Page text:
Big majority of Mormons (including women) oppose women in priesthood
Leaders of the Church of Jesus Christ of Latter-day Saints (also known as the Mormon Church) reaffirmed their position that women should not be eligible for the priesthood this past weekend at the semiannual General Conference in Salt Lake City.
The Mormon priesthood is different than the priesthood in some other faiths. All worthy male members of the church are eligible to begin priesthood service when they reach age 12, and men may hold various offices in the priesthood – such as deacon, teacher, priest, elder or high priest – at different stages in their lives.
A group of women reportedly attempted to gain entry to last weekend’s all-male priesthood session, but they were not allowed in. “Most church members would see such efforts as divisive,” LDS Church spokeswoman Ruth Todd said in a statement, according to The Salt Lake Tribune.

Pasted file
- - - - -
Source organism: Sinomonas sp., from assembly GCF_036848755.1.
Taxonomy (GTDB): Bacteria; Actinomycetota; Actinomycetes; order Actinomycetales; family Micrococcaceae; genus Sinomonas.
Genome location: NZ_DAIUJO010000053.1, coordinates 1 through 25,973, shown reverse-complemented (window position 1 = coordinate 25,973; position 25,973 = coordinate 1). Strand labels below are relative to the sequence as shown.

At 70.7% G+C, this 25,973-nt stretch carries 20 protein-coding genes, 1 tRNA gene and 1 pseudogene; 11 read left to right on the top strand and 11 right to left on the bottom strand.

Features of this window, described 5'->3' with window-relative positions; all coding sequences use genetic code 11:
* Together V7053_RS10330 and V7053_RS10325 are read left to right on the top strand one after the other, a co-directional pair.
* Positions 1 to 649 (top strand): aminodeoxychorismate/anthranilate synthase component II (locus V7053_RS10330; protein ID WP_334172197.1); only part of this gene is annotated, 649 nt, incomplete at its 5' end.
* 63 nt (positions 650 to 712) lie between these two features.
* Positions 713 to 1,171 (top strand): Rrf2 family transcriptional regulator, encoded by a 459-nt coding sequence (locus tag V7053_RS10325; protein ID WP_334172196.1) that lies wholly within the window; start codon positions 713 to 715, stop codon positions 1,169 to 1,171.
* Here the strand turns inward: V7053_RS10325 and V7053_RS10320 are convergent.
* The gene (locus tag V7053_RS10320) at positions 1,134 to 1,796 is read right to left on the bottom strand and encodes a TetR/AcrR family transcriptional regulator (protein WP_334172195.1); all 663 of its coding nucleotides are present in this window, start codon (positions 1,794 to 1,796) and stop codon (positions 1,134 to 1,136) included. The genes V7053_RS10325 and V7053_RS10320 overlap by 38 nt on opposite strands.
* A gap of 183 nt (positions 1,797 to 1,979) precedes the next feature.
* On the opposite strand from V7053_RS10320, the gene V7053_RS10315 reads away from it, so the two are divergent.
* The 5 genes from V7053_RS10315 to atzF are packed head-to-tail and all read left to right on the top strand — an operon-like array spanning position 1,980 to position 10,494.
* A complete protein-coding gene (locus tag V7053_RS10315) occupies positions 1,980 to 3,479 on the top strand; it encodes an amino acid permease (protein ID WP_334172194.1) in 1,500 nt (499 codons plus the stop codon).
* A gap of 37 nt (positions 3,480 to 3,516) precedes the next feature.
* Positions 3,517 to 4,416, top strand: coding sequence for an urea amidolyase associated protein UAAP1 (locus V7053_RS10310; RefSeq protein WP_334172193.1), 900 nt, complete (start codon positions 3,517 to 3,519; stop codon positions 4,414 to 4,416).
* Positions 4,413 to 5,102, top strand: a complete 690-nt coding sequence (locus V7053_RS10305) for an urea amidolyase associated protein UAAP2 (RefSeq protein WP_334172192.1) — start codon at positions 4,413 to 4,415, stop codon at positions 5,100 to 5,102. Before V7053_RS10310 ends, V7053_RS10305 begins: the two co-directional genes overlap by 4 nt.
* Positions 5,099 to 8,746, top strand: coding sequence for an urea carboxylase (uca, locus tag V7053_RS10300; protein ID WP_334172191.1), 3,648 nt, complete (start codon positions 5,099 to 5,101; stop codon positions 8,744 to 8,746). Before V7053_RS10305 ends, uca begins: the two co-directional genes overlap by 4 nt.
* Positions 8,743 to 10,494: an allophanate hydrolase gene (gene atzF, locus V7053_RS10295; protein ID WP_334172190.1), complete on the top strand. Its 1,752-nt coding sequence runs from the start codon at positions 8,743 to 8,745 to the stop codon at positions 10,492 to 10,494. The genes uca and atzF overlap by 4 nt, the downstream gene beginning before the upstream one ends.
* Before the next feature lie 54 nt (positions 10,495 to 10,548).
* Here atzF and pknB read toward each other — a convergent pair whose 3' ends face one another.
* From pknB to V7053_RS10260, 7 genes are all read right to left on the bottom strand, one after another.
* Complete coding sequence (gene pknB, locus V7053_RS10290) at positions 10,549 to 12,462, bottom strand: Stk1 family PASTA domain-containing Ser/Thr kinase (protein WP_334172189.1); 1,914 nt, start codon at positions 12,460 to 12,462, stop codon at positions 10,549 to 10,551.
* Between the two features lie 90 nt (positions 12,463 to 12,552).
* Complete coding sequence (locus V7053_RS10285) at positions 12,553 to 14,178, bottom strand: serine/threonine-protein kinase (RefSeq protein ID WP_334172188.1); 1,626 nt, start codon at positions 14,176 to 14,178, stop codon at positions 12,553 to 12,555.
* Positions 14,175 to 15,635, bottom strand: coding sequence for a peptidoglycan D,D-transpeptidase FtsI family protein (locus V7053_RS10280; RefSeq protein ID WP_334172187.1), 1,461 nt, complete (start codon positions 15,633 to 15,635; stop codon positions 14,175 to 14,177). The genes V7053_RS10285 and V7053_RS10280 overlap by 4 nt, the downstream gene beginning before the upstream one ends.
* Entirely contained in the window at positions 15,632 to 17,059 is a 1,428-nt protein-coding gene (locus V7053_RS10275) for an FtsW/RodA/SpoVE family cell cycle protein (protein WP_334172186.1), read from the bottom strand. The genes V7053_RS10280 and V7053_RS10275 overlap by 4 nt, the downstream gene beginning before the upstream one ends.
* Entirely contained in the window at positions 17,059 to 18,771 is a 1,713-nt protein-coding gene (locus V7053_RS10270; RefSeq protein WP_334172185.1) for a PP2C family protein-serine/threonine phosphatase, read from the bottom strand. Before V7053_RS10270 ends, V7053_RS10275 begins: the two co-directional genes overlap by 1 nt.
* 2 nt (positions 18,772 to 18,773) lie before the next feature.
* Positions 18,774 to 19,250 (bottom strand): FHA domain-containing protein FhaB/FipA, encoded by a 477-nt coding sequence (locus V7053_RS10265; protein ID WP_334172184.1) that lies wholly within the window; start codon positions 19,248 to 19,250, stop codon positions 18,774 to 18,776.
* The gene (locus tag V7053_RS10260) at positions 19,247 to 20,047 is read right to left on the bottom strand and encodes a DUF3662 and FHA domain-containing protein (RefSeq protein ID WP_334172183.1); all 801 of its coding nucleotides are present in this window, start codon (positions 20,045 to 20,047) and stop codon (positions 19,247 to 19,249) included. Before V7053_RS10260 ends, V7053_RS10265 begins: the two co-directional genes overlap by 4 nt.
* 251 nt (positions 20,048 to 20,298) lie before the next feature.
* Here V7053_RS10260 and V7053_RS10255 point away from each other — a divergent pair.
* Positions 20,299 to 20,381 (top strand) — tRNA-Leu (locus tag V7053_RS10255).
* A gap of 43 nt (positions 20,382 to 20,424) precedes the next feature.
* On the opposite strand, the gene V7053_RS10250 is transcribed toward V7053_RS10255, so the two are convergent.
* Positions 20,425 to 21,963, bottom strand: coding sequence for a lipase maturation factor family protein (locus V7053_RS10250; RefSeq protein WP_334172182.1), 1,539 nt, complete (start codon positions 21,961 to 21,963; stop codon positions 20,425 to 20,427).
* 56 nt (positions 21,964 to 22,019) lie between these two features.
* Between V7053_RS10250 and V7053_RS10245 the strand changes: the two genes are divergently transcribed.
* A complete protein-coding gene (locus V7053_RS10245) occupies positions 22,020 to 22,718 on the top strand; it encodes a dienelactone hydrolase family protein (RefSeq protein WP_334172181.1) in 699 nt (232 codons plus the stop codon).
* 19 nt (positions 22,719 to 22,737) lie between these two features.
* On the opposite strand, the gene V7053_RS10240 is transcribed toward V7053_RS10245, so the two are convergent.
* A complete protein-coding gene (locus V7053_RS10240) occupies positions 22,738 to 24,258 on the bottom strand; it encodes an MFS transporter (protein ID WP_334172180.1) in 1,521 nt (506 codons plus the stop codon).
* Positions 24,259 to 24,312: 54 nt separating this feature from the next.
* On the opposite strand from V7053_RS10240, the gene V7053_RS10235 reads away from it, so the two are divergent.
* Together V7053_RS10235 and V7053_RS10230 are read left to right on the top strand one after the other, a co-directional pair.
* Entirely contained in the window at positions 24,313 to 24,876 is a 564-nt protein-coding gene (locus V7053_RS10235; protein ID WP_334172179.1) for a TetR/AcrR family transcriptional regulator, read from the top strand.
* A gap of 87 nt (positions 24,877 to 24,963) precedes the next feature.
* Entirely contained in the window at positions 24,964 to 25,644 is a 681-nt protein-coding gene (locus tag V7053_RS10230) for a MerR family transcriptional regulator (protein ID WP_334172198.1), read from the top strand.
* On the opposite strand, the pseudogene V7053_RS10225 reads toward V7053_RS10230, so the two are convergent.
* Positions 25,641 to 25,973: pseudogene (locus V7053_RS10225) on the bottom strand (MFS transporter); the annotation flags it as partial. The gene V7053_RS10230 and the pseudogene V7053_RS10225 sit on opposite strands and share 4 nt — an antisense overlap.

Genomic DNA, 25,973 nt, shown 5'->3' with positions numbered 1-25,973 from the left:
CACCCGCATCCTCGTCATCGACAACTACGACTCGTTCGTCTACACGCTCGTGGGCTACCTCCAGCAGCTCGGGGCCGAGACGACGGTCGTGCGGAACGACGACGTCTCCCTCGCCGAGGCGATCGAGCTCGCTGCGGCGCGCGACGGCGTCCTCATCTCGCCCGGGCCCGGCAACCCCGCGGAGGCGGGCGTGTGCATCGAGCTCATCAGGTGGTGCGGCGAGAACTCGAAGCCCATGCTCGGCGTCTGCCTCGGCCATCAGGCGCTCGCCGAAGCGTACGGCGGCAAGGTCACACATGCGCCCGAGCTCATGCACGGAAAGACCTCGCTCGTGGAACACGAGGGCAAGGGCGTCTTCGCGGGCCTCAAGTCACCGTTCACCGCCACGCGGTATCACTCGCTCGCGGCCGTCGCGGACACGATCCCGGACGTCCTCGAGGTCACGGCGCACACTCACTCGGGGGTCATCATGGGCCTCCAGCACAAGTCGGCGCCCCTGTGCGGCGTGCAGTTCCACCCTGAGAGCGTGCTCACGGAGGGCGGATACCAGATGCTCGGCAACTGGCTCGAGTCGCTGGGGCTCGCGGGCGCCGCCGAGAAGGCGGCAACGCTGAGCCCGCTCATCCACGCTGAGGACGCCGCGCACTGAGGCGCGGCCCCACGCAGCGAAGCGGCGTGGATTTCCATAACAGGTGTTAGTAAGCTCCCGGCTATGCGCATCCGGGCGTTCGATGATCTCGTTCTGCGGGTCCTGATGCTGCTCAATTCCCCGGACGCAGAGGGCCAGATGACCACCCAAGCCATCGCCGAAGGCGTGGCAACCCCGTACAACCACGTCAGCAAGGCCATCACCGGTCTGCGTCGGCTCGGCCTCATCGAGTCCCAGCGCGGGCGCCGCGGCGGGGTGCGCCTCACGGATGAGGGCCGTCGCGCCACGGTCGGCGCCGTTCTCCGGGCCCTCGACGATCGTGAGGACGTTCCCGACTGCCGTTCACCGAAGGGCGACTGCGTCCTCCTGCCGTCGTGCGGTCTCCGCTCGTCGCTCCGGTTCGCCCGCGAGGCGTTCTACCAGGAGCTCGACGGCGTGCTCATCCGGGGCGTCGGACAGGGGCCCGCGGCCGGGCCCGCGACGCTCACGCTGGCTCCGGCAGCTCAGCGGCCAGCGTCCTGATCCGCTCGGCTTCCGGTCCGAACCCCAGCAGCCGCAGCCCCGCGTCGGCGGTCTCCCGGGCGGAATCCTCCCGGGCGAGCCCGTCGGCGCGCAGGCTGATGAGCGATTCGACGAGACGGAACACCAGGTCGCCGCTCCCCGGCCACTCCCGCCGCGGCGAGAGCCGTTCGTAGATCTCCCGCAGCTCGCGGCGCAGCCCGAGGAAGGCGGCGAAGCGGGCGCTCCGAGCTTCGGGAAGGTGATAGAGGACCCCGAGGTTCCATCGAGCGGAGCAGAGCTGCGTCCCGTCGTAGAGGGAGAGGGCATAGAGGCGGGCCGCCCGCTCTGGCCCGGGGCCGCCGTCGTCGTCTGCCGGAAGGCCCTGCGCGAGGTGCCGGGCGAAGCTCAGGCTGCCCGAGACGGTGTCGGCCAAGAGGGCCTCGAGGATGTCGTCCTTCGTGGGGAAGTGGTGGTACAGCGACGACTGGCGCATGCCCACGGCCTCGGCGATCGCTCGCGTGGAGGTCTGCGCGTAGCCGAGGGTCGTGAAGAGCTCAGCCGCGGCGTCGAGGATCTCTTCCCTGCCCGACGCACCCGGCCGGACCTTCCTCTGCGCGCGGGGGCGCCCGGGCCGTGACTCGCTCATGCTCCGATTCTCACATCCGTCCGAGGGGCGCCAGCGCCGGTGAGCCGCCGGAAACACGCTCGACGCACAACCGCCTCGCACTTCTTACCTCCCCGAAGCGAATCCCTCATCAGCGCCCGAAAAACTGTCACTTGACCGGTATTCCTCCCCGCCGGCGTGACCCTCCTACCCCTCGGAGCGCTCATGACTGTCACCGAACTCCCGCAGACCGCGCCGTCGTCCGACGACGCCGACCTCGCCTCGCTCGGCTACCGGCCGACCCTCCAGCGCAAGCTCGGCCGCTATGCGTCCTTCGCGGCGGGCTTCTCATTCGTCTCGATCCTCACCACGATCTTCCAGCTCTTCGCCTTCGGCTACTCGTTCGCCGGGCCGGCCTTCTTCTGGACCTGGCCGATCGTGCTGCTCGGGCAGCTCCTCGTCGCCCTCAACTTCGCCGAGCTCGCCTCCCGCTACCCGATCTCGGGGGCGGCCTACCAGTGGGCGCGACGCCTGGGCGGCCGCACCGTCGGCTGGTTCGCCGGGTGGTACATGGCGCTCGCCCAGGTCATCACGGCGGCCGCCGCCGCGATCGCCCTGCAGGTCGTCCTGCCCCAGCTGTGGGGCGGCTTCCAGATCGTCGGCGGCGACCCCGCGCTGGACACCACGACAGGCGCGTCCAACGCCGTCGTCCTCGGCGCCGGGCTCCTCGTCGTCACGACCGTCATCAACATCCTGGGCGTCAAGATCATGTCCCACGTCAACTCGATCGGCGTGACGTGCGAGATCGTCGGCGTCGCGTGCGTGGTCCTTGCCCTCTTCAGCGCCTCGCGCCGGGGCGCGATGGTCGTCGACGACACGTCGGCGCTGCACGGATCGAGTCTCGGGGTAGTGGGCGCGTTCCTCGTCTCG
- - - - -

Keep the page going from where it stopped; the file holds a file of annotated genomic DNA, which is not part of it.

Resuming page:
A 2011 Pew Research Center survey found that most U.S. Mormons oppose the idea of female membership in the priesthood. Asked whether women who are dedicated members of the LDS Church should be ordained to the priesthood, 87% of U.S. Mormons said no, while 11% said yes.
Mormon women are somewhat more likely than men to oppose the idea of women in the priesthood. Fully nine-in-ten Mormon women (90%) say women should not be ordained, compared with 84% of Mormon men.
The survey measured the religious commitment of respondents based on questions about the importance of religion, frequency of prayer and frequency of worship attendance. The belief that women should be ordained to the priesthood is held least among those who have the highest levels of religious commitment; just 4% of Mormons in that group say women should be ordained, while 95% say they should not. Even among Mormons with lower levels of religious commitment, however, nearly seven-in-ten (69%) say women should not be eligible for the priesthood.
Michael Lipka is an editorial manager of religion research at Pew Research Center.